The feeling I now want mostly to convey is that of confusion. It reminded me of the ways I felt after the Oklahoma City Bombing and the Columbine shooting (not so much September 11, where there was a clear, foreign enemy; a whole body of people to be angry at): frightened, upset, and very confused. I remember seeing pictures of bloody kids being rescued from the building in Oklahoma, and that I was afraid of bombs for a very long time (like, years. what can I say? I was a sensitive child). I was seven when it happened, and I asked my dad why someone, an American guy who, to me, looked pretty regular (save for the orange jumpsuit and the handcuffs, as he was shown so widely on television) would bomb a building. "Bombing"-- when I was seven-- seemed like something that belonged far away, in another time. Dad told me that the man who bombed the building in Oklahoma was "angry at the government," and in my innocence, I wondered how that could ever be possible.
Slowly, I, just like everyone eventually does, realized that violence like the bombing in Oklahoma happens all the time, though sense is never really made out of any of it. Outliers, freak accidents, and crazy people with access to weapons will probably always exist, even in America. Even in the place where we celebrate Thanksgiving and sing about liberty and freedom. This isn't to say that we live in a world of complete and utter chaos, but there are many circumstances that are simply beyond our control. I know this now, but as a child (and still, if I allow myself to dwell on things) I was always the worrying sort. Anything I didn't have control over or that couldn't be helped by humans was bound to keep me awake at night.
Right after Oklahoma, in the summer of 1995, I saw an issue of Time magazine with photos of horribly burned people. The cover displayed a huge, mushroom-like firecloud. Once again, I asked my dad (the family guru of all things historical, political, and the like) what this was all about. He told me all about the atomic bombings of Hiroshima and Nagasaki and the aftermath. The thought of atomic bombs scared the living daylights out of me. The worries didn't stop from there. In the 5th grade, my teacher told the class that "Massachusetts was long overdue for a large earthquake." GREAT. That one kept me awake for months, if not years. I saw The Sixth Sense, and wasn't so much bothered by the ghosts than the fact that they didn't know they were dead. After TWA flight 800, and further exacerbated by September 11, I (even to this day) hate flying on airplanes. I once told my dad I would never go to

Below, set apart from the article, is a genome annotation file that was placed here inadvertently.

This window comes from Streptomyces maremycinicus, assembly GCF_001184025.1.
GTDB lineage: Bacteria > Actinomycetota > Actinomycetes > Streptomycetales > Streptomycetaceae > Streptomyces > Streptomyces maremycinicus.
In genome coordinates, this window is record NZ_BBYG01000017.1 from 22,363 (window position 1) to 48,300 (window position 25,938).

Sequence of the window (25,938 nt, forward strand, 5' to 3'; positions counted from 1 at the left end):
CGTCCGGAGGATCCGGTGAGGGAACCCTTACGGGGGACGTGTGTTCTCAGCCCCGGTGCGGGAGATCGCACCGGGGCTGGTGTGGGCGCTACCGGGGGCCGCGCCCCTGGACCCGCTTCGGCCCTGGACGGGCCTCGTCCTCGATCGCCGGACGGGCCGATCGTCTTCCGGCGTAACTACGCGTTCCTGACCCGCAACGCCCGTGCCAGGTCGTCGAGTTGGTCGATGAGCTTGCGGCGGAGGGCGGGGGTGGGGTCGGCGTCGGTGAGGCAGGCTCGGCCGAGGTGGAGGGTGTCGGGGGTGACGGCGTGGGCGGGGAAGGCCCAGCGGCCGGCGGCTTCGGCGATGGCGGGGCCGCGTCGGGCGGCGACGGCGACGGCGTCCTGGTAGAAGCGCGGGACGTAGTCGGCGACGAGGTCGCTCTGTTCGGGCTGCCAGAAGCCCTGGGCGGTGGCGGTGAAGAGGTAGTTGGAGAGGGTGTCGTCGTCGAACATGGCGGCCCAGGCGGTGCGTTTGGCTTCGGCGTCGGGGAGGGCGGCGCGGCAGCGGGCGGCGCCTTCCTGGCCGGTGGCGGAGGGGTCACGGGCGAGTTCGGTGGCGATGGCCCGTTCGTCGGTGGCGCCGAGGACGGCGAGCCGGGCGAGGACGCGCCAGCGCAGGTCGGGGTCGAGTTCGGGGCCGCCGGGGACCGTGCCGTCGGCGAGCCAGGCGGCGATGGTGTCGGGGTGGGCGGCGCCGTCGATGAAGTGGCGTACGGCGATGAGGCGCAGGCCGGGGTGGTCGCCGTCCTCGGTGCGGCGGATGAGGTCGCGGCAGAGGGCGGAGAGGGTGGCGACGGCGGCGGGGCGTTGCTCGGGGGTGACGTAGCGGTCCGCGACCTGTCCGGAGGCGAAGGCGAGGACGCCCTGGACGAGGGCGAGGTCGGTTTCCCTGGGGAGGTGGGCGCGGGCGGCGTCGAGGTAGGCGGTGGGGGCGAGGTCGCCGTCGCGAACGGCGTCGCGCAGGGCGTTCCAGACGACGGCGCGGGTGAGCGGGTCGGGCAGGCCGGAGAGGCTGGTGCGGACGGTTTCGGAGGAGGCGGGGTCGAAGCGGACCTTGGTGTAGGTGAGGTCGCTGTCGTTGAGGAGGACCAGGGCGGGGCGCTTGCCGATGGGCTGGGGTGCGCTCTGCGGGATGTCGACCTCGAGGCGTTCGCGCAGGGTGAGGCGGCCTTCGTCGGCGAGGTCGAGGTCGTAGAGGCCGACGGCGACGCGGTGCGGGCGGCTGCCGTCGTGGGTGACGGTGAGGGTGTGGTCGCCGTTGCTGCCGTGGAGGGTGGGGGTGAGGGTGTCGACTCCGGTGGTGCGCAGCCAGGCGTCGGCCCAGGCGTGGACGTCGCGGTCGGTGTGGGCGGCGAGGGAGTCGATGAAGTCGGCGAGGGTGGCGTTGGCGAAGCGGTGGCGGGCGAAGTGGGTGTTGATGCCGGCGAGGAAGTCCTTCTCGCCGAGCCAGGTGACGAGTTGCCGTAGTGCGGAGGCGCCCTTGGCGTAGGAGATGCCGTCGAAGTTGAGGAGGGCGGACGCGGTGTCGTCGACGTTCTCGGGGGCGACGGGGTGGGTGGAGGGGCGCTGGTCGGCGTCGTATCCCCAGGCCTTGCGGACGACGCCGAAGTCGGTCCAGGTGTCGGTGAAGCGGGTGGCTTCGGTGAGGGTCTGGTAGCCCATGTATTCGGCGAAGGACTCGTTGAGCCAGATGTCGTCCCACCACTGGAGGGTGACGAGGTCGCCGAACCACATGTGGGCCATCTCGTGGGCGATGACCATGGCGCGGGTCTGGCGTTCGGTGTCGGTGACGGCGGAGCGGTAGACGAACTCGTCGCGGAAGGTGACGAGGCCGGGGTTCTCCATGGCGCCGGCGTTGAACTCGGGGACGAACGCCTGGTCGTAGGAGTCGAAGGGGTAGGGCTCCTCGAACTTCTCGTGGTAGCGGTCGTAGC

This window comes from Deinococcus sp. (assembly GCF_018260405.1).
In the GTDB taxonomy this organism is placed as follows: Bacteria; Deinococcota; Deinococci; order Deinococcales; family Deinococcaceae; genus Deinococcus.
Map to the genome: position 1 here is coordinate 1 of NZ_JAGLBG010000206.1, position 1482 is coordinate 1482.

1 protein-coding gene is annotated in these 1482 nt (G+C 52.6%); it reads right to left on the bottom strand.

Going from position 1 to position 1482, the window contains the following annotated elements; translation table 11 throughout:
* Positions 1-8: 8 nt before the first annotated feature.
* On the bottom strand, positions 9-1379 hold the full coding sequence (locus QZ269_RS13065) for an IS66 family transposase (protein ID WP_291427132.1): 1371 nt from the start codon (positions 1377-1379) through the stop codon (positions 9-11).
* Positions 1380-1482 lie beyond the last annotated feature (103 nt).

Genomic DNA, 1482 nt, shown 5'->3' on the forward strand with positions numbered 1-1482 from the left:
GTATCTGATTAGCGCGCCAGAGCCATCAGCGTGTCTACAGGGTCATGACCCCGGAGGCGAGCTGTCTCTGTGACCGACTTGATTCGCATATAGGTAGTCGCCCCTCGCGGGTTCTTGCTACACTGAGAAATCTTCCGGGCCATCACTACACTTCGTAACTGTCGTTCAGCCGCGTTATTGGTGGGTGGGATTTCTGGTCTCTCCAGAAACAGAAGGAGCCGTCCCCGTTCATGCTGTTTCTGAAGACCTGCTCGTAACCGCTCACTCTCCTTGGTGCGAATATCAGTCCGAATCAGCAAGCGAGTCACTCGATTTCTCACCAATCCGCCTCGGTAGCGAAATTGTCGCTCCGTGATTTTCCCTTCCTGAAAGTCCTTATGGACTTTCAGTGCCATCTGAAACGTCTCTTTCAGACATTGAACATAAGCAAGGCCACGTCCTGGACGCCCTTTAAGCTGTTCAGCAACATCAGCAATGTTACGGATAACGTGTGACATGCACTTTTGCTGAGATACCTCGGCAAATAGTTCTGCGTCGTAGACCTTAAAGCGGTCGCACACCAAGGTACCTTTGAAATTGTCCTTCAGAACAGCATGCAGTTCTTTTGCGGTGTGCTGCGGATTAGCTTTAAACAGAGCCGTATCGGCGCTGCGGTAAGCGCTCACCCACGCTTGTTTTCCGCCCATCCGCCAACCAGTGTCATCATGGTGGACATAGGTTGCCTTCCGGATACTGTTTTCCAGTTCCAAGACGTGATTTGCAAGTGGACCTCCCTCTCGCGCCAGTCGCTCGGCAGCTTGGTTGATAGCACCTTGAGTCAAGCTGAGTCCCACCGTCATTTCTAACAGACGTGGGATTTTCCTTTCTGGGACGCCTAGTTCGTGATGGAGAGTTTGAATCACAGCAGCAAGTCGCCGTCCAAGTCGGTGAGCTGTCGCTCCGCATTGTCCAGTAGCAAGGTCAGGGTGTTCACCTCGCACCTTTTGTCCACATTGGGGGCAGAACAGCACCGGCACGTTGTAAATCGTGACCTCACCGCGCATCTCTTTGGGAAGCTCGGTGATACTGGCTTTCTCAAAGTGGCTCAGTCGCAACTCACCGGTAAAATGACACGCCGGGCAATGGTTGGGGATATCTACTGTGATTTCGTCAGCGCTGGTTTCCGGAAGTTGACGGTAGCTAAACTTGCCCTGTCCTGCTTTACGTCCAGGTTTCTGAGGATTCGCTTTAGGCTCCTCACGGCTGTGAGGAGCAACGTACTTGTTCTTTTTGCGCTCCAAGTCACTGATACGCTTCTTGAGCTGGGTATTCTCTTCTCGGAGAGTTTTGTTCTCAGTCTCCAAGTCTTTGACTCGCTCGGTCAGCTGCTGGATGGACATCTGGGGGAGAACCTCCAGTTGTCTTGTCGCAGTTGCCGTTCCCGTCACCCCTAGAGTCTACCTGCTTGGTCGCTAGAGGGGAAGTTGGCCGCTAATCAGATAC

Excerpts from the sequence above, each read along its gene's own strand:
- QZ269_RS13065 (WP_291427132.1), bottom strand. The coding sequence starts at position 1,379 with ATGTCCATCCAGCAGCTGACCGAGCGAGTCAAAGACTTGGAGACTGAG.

Random acts and forces of nature shape our lives. On one hand, it would be wonderful if we could stop the atrocities committed by humans, and I do believe that we should sincerely try. There should be no way that a person can simply walk into a warehouse and purchase a military grade machine gun and a magazine that could mow down 30 people without reloading, no background check or anything. I don't care what the second amendment says, any civilian looking to buy that kind of weapon is going to use it to kill people. On the other hand, we must accept that there are going to be many, many things in this life that are simply out of our control. Sometimes, as the saying goes, you must let go, and let God. This could scare anyone into living as a hermit. You can't think of the fact that every time you step into a car, you could get into an accident, because if you did, you would never leave the house. Balance is achieved when you do everything in your power to avoid chaos through your actions in the world. Tackle the things that scare you. Do the best you can at being a good, safe driver, and wear your seatbelt. Vote for gun control, be anti-war, and if you believe in karma, or heaven, or just being a good person, do unto others as you would have done to yourself.
So that's a long way from the beginning of this post, but we, as a country, really should learn from what has become a stopping point for political pundits everywhere. It would be easy enough to sink back into the old rhetoric, but in the long run, as detrimental as it was before.